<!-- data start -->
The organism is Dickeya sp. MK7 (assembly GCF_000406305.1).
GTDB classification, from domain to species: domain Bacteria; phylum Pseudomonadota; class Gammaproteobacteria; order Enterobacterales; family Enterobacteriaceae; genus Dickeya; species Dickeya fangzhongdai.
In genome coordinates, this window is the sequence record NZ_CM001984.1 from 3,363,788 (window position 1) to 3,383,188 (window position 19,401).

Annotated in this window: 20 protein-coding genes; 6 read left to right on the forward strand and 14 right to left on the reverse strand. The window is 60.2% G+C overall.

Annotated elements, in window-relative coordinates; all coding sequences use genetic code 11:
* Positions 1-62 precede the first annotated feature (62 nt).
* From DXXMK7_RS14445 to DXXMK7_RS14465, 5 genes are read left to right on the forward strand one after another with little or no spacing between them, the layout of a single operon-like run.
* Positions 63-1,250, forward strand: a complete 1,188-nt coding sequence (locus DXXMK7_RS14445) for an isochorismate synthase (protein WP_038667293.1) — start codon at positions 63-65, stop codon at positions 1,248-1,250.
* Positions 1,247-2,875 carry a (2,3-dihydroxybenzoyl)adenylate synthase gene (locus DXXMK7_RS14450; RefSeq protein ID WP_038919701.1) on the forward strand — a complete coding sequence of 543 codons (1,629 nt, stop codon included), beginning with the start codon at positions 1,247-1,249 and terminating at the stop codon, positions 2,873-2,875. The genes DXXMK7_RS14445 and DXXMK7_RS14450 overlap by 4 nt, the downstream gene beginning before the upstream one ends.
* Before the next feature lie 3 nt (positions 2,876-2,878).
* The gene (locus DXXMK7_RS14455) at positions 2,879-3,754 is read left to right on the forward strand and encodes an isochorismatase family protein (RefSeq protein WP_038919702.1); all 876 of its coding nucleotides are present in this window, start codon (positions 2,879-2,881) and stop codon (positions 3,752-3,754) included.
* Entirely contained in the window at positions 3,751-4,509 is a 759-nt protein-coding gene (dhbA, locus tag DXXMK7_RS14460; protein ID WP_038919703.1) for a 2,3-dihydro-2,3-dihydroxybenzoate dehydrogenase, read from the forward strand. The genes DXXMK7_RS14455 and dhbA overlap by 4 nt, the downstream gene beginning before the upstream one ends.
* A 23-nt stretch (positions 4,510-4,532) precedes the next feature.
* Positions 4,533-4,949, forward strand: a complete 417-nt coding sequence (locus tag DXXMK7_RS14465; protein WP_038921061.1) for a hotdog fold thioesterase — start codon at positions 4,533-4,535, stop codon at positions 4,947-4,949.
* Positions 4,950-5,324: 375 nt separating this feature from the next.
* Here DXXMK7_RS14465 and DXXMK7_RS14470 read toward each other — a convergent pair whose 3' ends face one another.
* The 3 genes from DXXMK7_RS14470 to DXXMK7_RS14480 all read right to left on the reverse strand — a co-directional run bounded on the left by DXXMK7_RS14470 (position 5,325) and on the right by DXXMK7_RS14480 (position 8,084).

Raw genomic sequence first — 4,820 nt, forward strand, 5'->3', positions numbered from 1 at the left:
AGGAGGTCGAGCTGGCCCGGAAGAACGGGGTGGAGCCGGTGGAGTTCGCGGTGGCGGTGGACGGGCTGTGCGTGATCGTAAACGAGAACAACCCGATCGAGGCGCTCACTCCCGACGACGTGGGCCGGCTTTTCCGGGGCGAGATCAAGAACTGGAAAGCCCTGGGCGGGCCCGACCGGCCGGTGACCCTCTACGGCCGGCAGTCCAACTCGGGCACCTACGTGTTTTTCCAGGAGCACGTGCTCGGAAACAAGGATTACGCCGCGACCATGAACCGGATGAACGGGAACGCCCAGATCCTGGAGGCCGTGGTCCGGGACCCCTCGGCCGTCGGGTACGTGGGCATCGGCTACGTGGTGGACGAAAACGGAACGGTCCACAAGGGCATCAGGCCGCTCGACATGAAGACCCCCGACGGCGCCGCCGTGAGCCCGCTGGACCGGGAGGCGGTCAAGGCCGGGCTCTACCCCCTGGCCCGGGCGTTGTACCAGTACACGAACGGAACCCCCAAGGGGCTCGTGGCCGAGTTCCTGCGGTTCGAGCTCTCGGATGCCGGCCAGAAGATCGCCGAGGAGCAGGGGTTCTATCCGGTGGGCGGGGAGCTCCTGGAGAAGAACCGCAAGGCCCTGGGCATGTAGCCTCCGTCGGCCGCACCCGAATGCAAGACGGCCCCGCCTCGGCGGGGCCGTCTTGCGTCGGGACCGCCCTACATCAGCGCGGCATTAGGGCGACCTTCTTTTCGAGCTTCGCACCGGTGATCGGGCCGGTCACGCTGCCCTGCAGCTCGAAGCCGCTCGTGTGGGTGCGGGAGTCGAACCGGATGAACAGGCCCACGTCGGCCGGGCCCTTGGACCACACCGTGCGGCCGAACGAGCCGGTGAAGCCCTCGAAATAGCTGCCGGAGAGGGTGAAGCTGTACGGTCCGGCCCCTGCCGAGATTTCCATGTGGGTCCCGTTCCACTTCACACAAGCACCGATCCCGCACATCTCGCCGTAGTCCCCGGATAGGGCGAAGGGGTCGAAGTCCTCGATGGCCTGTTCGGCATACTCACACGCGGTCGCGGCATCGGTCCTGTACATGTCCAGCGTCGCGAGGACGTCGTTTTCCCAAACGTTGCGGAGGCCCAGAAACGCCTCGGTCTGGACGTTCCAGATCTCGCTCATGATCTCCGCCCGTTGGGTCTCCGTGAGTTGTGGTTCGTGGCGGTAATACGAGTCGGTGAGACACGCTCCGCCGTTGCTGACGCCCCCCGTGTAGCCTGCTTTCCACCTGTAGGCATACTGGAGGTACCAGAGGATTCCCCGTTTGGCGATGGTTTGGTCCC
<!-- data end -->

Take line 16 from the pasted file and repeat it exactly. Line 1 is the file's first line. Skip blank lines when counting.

* Here DXXMK7_RS14465 and DXXMK7_RS14470 read toward each other — a convergent pair whose 3' ends face one another.